Skip to main content

Sub Rosa by Robert Aickman

Sub Rosa - Eight tales by Robert Aickman, acknowledged as one of the finest British authors of ghost stories or what he himself termed “strange stories.” As R. B. Russell writes in his Introduction to this high quality Tartarus Press publication, the stories in Sub Rosa represent Aickman at the height of his powers. Although I’m relatively new to Aickman (I’ve only read Compulsory Games and Night Voices), I entirely concur – a reader would have to dig deep to discover tales equal in their sheer dramatic force and nuanced poetic language. Or, expressed in more concise modern parlance, every single tale in this collection packs a WALLOP (all caps to emphasize the impact). And that's impact as in each tale had me reeling, especially after I read the concluding paragraph. Let me tell you folks, Robert Aickman possessed unique storytelling gifts.

Every strange story in Sub Rosa deserves its own comprehensive review, most especially the three of novella length: The Inner Room, The Unsettled Dust and Into the Wood. However, in the spirit of brevity, I'll contain myself and focus on two from the collection that will remain with me for years to come.

“John Trant entered the Cathedral of Saint Bavon at almost exactly 11:30.”

That’s the opening sentence that serves to set the stage for this Robert Aickman masterpiece. The cathedral is in Gent, Belgium and John Trant is a thirty-two year old bachelor and, by his own account, an ordinary Englishman with a specific passion for travel.

What strikes Trant upon entering the vast building is its silence and the fact that, unlike the many other Belgian cathedrals he visited, he's alone - alone, that is, except for the people in the tombs. As his usual custom, he leans against a column and reads the history of the Cathedral in his guidebook; he then walks toward the front where the book notes: “Carved oak pulpit with marble figures, all by Laurent Delvaux.”

But just then he spots something extraordinary: a figure in the pulpit slumping forward over the preacher’s cushion. Trant could see “the top of a small, bald head with a deep fringe, almost a halo, of white hair; and, on each side, widespread arms, with floppy hands.” The figure isn't a priest, rather he is wearing garments of several bright colors.

Although unnerved, Trant moves forward once more, passing the next column and looks again – the figure is gone. At this point, Trant hears a laugh and turns round – behind him stands a slender young man in a grey suit. The man speaks with a vague foreign accent: “Excuse me. I saw it myself so don’t be frightened.” Trant replies: “It was terrifying. Out of this world,” to which the young man asks: “Did you notice the hair? Trant acknowledges he most certainly did and asks, in turn: “What did you make of it?” The young man answers: “Holy, holy, holy.”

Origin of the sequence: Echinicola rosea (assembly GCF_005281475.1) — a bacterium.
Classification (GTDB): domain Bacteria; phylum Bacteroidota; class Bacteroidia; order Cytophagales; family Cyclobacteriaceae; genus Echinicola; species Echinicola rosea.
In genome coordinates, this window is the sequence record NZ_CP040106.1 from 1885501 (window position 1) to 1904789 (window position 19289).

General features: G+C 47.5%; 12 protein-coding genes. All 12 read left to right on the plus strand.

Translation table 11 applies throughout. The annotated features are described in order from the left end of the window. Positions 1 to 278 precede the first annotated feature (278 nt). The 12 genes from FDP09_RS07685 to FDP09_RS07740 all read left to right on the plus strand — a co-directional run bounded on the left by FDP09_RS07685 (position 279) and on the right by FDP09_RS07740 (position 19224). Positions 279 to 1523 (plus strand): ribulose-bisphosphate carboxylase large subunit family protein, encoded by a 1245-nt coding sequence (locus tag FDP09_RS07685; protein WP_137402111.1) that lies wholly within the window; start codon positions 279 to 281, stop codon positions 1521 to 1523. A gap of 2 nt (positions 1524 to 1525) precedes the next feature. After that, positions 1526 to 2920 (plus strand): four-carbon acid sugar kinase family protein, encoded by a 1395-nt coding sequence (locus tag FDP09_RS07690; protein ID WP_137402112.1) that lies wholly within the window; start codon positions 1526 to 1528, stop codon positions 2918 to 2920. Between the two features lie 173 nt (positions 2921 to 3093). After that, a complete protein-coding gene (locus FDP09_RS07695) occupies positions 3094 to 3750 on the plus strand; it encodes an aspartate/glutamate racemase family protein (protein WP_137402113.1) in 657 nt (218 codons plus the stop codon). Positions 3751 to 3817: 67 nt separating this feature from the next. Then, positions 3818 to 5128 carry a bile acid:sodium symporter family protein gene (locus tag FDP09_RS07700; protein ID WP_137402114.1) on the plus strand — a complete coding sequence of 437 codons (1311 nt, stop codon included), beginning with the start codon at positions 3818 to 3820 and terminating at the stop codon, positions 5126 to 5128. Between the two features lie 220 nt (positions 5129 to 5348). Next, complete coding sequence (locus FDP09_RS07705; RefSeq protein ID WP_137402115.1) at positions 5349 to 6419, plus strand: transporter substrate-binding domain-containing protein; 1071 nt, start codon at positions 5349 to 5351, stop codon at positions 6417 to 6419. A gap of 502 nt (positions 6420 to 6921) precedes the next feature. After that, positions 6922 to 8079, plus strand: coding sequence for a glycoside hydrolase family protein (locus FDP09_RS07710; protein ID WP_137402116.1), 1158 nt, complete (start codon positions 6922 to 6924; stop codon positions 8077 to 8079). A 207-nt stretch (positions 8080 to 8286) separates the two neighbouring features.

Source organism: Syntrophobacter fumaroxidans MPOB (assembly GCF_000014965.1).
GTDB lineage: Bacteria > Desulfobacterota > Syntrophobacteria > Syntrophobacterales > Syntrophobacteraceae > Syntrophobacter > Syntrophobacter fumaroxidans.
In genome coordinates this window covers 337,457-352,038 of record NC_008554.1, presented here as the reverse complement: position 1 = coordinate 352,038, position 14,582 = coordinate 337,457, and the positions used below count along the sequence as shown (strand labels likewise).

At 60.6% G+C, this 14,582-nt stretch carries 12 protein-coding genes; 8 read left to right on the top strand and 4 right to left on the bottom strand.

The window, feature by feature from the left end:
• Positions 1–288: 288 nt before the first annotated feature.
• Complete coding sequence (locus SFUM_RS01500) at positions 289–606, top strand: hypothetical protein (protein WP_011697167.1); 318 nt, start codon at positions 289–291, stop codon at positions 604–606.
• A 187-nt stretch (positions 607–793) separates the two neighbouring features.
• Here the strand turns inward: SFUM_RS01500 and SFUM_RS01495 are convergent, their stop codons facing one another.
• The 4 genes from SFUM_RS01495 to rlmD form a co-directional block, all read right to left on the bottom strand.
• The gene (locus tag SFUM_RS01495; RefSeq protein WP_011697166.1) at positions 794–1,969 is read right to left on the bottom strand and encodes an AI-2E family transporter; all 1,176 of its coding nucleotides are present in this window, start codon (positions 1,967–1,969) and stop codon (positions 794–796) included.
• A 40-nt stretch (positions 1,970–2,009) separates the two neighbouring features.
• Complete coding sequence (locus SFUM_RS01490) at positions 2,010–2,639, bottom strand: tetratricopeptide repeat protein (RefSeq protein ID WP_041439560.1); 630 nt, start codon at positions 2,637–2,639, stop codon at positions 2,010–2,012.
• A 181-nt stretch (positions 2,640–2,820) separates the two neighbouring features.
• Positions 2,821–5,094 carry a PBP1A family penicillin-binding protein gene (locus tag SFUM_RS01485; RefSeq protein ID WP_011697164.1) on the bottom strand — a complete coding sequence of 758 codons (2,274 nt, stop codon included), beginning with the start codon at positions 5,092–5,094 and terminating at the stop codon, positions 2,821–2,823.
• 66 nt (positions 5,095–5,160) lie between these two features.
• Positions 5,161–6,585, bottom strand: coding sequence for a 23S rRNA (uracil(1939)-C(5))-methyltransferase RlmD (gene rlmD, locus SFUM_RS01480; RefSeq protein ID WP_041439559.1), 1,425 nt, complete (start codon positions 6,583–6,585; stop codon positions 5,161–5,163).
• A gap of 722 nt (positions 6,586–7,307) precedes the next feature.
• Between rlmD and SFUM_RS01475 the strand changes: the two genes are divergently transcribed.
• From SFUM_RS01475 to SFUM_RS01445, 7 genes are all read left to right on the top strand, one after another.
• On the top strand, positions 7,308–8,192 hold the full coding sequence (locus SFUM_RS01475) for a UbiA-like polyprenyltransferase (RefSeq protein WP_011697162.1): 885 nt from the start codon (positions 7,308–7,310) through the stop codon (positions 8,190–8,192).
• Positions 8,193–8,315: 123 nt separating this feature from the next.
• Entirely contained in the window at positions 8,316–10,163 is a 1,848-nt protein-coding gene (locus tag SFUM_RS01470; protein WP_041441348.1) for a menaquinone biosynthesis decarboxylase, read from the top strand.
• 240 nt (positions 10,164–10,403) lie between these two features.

The figure in the pulpit and the exchange with the young man are but the first in a series of mysteries the English tourist encounters, including a number of the cathedral’s paintings, many horrific and grotesque in the extreme. Trant converses with yet another young man and also has brushes with several boys that appear to him as if existing in another otherworldly realm (and might appear to the reader as creepy, creepy) . Mystery upon mystery until the concluding eerie event whereupon the boys and young men along with the bald man with the white halo hair encircle Trant with arms outstretched and start singing.

Reading The Cicerones we can ask: What is the ultimate fate of our English tourist? During his tour, one of the boys points out a diptych depicting the blessed on one side and the lost on the other. He also informs Trant he'll be there soon. Like the many other scintillating aspects of this intricate, gripping yarn, Robert Aickman leaves the answer to the imagination of each reader.

Coda - Robert Aickman wrote the following regarding this story: "The cathedral in The Cicerones was at Antwerp, but the events described in the story happened to me so precisely (almost) that I moved the whole thing, including all the detail, to the cathedral at Ghent. I fear, therefore, that the student has to visit both cathedrals: not that he will regret doing so, or she." Which leads one to wonder where and how the author's "almost" came into play.

A tale that can be interpreted as the madness of art or the art of madness or both. A story within a story that’s knotty and tricky, requiring more than an initial read to be fully appreciated. So as not to divulge the tantalizing arc of plot, I’ll simply highlight four pieces contained within this literary chiller:

Artist – A British narrator relates his acquaintance with an unnamed British painter whose large canvases remind him of the late Charles Sims, specifically of such paintings as Am I Not The Light in the Abyss? As the frail, slim painter reflects on his own work: “My pictures are visionary and symbolical, and, from first to last, have seemed to be painted by someone other than myself.”